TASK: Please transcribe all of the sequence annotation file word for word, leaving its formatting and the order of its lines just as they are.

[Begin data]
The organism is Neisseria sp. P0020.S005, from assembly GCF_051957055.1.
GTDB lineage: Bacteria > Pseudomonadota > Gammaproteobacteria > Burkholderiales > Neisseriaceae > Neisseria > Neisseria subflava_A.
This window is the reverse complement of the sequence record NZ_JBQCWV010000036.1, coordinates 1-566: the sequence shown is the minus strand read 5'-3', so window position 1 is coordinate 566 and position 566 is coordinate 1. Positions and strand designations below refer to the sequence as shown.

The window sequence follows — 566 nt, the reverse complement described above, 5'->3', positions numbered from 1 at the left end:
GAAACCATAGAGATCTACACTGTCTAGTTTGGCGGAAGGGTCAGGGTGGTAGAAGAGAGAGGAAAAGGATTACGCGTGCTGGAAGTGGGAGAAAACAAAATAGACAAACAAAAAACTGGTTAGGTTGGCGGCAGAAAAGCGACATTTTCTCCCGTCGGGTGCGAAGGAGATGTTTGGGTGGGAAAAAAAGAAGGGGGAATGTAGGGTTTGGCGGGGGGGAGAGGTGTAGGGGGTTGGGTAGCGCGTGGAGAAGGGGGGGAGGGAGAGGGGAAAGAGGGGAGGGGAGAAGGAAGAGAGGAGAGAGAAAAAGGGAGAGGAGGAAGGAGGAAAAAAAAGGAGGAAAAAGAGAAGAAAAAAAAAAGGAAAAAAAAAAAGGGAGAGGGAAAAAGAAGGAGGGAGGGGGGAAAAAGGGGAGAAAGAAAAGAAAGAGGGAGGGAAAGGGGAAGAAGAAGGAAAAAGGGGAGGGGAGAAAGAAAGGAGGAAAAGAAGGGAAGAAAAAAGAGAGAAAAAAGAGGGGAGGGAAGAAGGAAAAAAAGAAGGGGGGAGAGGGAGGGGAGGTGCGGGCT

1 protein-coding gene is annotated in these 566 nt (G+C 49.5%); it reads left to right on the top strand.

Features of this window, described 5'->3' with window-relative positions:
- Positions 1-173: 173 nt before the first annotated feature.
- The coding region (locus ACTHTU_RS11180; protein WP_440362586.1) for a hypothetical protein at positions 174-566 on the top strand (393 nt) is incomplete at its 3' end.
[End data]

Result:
The organism is Neisseria sp. P0020.S005, from assembly GCF_051957055.1.
GTDB lineage: Bacteria > Pseudomonadota > Gammaproteobacteria > Burkholderiales > Neisseriaceae > Neisseria > Neisseria subflava_A.
This window is the reverse complement of the sequence record NZ_JBQCWV010000036.1, coordinates 1-566: the sequence shown is the minus strand read 5'-3', so window position 1 is coordinate 566 and position 566 is coordinate 1. Positions and strand designations below refer to the sequence as shown.

The window sequence follows — 566 nt, the reverse complement described above, 5'->3', positions numbered from 1 at the left end:
GAAACCATAGAGATCTACACTGTCTAGTTTGGCGGAAGGGTCAGGGTGGTAGAAGAGAGAGGAAAAGGATTACGCGTGCTGGAAGTGGGAGAAAACAAAATAGACAAACAAAAAACTGGTTAGGTTGGCGGCAGAAAAGCGACATTTTCTCCCGTCGGGTGCGAAGGAGATGTTTGGGTGGGAAAAAAAGAAGGGGGAATGTAGGGTTTGGCGGGGGGGAGAGGTGTAGGGGGTTGGGTAGCGCGTGGAGAAGGGGGGGAGGGAGAGGGGAAAGAGGGGAGGGGAGAAGGAAGAGAGGAGAGAGAAAAAGGGAGAGGAGGAAGGAGGAAAAAAAAGGAGGAAAAAGAGAAGAAAAAAAAAAGGAAAAAAAAAAAGGGAGAGGGAAAAAGAAGGAGGGAGGGGGGAAAAAGGGGAGAAAGAAAAGAAAGAGGGAGGGAAAGGGGAAGAAGAAGGAAAAAGGGGAGGGGAGAAAGAAAGGAGGAAAAGAAGGGAAGAAAAAAGAGAGAAAAAAGAGGGGAGGGAAGAAGGAAAAAAAGAAGGGGGGAGAGGGAGGGGAGGTGCGGGCT

1 protein-coding gene is annotated in these 566 nt (G+C 49.5%); it reads left to right on the top strand.

Features of this window, described 5'->3' with window-relative positions:
- Positions 1-173: 173 nt before the first annotated feature.
- The coding region (locus ACTHTU_RS11180; protein WP_440362586.1) for a hypothetical protein at positions 174-566 on the top strand (393 nt) is incomplete at its 3' end.